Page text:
by Renée Huang
Follow the Butterflies to Angangueo, Mexico
head was in a fog and crisp, early morning mountain
air whistled through my hair as we road the back
of a banged-up pickup truck up through winding
switchbacks into the towering forests of Michoacán,
was hard to believe we were even in Mexico, land
of proverbial palm trees, sandy beaches and eternal
sunshine. I was bundled up in two sweaters, long
pants and a jacket and the cool, fresh air reminded
me more of my native Canada than the warm tropics.
we'd come to the tiny mountain village of Angangueo,
a cobblestoned mining town in the central state
of Michoacán, not for the climate but to
witness the amazing winter migration of many millions
of monarch butterflies.
Each year at the first signs of frost, these beautiful
orange and black winged creatures journey thousands
of miles from Canada and the United States seeking
the creaking forest shelters where they spend
the winter months in a state of semi-hibernation
until the warm spring winds call them home.
the perilous trip south, a single butterfly can
travel approximately 50 miles a day and log as
much as 2,000 miles by the time it reaches one
of five official monarch wintering sanctuaries
in Mexico. The spring migration begins in February,
with surviving butterflies mating and laying eggs
along the journey back to the north. The Aztec,
Mexico's ancient indigenous peoples, believed
Monarch butterflies to be the incarnation of their
fallen warriors wearing the colors of battle.
heard that experiencing the monarchs was intoxicating
and incredibly beautiful, but as we neared the
summit of the mountain where El Rosario butterfly
sanctuary lay in the crease of a sunny valley,
I could hardly imagine what it would be like.
an hour-long trip from Angangueo that took us
past corn fields planted in the folds of the steep
mountainside, we pulled into a parking area of
matted down grass. A valley basin at an altitude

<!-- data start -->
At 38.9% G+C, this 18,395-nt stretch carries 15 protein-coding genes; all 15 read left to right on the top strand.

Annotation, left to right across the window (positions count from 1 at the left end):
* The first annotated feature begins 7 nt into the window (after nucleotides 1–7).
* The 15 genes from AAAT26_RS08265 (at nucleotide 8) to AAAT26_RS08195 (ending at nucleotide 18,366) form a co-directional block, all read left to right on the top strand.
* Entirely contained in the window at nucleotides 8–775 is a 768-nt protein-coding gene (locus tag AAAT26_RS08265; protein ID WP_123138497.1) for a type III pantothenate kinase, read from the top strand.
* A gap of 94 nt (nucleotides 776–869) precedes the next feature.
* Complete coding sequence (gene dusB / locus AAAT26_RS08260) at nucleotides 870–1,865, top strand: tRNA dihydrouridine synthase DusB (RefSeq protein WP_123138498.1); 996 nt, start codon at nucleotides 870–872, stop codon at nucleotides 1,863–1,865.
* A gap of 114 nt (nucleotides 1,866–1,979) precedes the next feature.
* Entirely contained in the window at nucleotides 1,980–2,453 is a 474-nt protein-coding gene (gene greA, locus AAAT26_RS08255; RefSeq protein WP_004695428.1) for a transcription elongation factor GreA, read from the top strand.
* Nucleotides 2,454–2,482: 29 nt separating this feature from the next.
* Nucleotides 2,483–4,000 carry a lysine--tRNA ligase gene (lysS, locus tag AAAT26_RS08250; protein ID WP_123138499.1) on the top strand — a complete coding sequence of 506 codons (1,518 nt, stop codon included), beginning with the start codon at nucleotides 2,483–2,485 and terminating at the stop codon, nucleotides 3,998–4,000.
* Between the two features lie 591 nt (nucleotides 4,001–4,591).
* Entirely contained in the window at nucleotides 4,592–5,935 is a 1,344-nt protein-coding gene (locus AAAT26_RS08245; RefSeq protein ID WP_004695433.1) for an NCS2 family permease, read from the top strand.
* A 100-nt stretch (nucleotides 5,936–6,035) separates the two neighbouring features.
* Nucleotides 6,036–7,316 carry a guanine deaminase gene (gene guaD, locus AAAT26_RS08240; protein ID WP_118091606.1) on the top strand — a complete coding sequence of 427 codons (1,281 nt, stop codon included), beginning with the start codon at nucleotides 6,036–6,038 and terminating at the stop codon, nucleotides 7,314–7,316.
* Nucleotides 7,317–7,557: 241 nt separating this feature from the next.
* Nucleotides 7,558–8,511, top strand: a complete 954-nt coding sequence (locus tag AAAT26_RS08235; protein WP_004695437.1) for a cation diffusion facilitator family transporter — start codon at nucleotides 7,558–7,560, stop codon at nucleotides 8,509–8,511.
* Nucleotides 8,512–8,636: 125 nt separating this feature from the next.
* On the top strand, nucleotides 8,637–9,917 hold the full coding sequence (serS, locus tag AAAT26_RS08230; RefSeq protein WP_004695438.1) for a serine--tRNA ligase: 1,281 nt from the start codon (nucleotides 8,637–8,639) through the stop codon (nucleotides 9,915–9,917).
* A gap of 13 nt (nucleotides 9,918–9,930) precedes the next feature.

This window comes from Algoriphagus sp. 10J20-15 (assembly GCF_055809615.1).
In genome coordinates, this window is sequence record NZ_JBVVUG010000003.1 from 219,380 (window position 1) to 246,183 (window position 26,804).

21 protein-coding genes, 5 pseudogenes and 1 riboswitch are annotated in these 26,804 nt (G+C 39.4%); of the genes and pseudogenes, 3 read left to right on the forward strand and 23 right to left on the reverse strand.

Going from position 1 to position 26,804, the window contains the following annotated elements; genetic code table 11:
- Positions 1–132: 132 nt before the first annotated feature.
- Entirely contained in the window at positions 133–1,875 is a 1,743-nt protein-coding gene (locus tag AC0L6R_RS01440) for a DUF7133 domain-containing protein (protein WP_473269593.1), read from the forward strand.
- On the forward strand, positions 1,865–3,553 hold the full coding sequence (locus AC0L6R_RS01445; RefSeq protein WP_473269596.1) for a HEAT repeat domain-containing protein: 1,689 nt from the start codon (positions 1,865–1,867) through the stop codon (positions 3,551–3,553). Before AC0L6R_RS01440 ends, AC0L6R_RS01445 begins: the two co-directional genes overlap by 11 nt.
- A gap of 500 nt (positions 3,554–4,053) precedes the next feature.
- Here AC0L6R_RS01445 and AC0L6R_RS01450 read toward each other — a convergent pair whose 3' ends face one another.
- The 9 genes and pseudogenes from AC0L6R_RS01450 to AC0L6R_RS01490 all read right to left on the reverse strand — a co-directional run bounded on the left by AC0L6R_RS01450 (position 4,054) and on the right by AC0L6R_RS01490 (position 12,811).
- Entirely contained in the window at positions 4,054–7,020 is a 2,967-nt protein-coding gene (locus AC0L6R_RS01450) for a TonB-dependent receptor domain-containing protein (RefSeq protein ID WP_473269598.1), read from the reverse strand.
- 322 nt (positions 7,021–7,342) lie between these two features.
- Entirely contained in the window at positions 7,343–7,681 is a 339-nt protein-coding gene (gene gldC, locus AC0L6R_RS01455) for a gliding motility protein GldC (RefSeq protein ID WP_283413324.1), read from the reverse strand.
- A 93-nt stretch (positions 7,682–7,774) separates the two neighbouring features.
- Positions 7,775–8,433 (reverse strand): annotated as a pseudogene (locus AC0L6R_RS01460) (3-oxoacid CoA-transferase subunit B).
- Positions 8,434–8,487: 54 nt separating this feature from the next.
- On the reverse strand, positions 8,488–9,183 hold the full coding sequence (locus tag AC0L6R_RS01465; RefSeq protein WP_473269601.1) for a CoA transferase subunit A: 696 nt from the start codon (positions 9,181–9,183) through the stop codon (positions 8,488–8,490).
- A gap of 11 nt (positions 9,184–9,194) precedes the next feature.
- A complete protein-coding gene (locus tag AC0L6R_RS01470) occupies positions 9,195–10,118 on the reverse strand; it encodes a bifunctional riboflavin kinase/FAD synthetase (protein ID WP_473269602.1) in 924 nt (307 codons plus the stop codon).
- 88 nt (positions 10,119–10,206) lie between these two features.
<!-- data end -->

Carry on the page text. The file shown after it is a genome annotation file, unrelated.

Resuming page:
of 10,000 feet strewn with wildflowers and overgrown
weeds stretched out before us not far from where
the pines and firs began their gradual ascent.
hired a local guide, a tiny and stocky woman with
Aztec features and a quick, steady gait, and began
our 40-minute hike up through the forest.
Upon entrance into the forest, we scarcely noticed
any butterflies. The tidy path through the trees
was neatly tended and laid with woodchips. All
around us huge oyamel trees soared skyward piercing
the pale blue morning sky. Sunlight cut thin beams
of light through the thickly-spaced forest as
the spicy scent of pine mingled with morning mist
that rose off the trees.
something about the trees looked unusual. Suddenly
it all becomes clear: the thick boughs that drooped
with what appears to be dried, orangey-brown leaves
were actually covered with monarchs. The further
we ascended, the more thickly coated the trees
were with the butterflies. With this realization,
the magic began to envelop us.
sunlight warmed the boughs, the butterflies awoke
and took flight into the hushed forest like great
handfuls of falling leaves. They looked like swarms of fairies going about their daily business.
We closed our eyes and the sound of millions of
tiny wings flapping enveloped us like softly pattering
rain. It was magic. We were experiencing
first-hand one of nature's greatest mysteries.
butterflies' awesome migratory behavior has never
been completely explained. Scientists suggest
the annual migratory cycle (completed over three
generations of monarchs) is triggered by shortening
daylight, chilly nighttime temperatures and the
need to seek out their primary food source, the
milkweed plant, which also follows seasonal climate
continued higher up the mountain, stopping to
admire the monarchs that floated dreamily in the
air and coated leaves, branches and tree trunks
in a glittering, moving mass of orange and black.
We were lost in a sea of fluttering wings as the
monarchs coasted on the cool air and sought out
the warmth of the sun. Others that didn't make
it covered the path in a wash of glimmering earth
tones - we walked gingerly to avoid crushing them.
about 20 minutes of hiking up a gradual incline,
we emerged from the shaded forest into a wide
clearing bathed in sunlight.
It was a stunning sight. Pouring out of the tops
of the trees bordering the glen were waves of monarchs. Legions of them congregated
around shallow puddles of water lapping at the
moisture with their long, siphon-like tongues.
(We later learned this behavior is actually called
marveled at the sight and wandered up further
into the forest where we lay for a moment off
the path on a blanket of fallen leaves. As the
cool mountain air kissed our faces, I closed my
eyes and felt the darkened shadows of butterfly
wings pass across my face and brush my cheeks.
INFORMATION ON MICHOACÁN, MEXICO: click
|IF YOU GO
El Rosario Monarch Butterfly Sanctuary is located 6 kilometers from the village of Angangueo and is open daily from 9 a.m. until 6 p.m. from November through March.
To get there by car, make your way to Zitácuaro via highway 15 from Morelia or Toluca/Mexico City, drive north to the town of Ocampo then to Angangueo and park your car. From there you can take a truck to the sanctuary unless you prefer the pretty tough hike that takes you up a steep, rocky trail and through two river fords at over 8,500 ft. in altitude (approx. three hours).